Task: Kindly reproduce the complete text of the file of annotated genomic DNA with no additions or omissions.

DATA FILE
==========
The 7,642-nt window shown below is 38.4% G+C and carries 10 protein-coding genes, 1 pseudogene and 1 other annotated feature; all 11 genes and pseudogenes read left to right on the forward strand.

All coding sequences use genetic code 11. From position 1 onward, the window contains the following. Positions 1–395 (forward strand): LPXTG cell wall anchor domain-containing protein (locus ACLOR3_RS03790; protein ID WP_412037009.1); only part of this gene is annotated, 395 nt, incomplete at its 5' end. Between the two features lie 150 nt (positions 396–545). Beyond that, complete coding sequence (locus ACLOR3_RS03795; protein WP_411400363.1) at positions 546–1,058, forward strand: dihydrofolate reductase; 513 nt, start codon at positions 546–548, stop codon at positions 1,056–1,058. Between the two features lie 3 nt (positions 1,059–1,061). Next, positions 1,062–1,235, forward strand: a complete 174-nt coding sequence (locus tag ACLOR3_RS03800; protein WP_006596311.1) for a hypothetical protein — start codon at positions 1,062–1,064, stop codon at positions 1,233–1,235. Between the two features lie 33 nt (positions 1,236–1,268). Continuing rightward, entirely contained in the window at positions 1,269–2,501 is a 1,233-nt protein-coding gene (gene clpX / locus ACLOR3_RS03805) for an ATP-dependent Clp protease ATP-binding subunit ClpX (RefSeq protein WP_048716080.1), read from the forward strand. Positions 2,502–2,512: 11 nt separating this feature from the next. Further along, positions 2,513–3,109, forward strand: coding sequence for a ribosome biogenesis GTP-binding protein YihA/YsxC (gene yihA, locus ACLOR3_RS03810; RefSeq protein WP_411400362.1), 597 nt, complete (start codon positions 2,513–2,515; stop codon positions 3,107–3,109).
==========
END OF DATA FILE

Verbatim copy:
The 7,642-nt window shown below is 38.4% G+C and carries 10 protein-coding genes, 1 pseudogene and 1 other annotated feature; all 11 genes and pseudogenes read left to right on the forward strand.

All coding sequences use genetic code 11. From position 1 onward, the window contains the following. Positions 1–395 (forward strand): LPXTG cell wall anchor domain-containing protein (locus ACLOR3_RS03790; protein ID WP_412037009.1); only part of this gene is annotated, 395 nt, incomplete at its 5' end. Between the two features lie 150 nt (positions 396–545). Beyond that, complete coding sequence (locus ACLOR3_RS03795; protein WP_411400363.1) at positions 546–1,058, forward strand: dihydrofolate reductase; 513 nt, start codon at positions 546–548, stop codon at positions 1,056–1,058. Between the two features lie 3 nt (positions 1,059–1,061). Next, positions 1,062–1,235, forward strand: a complete 174-nt coding sequence (locus tag ACLOR3_RS03800; protein WP_006596311.1) for a hypothetical protein — start codon at positions 1,062–1,064, stop codon at positions 1,233–1,235. Between the two features lie 33 nt (positions 1,236–1,268). Continuing rightward, entirely contained in the window at positions 1,269–2,501 is a 1,233-nt protein-coding gene (gene clpX / locus ACLOR3_RS03805) for an ATP-dependent Clp protease ATP-binding subunit ClpX (RefSeq protein WP_048716080.1), read from the forward strand. Positions 2,502–2,512: 11 nt separating this feature from the next. Further along, positions 2,513–3,109, forward strand: coding sequence for a ribosome biogenesis GTP-binding protein YihA/YsxC (gene yihA, locus ACLOR3_RS03810; RefSeq protein WP_411400362.1), 597 nt, complete (start codon positions 2,513–2,515; stop codon positions 3,107–3,109).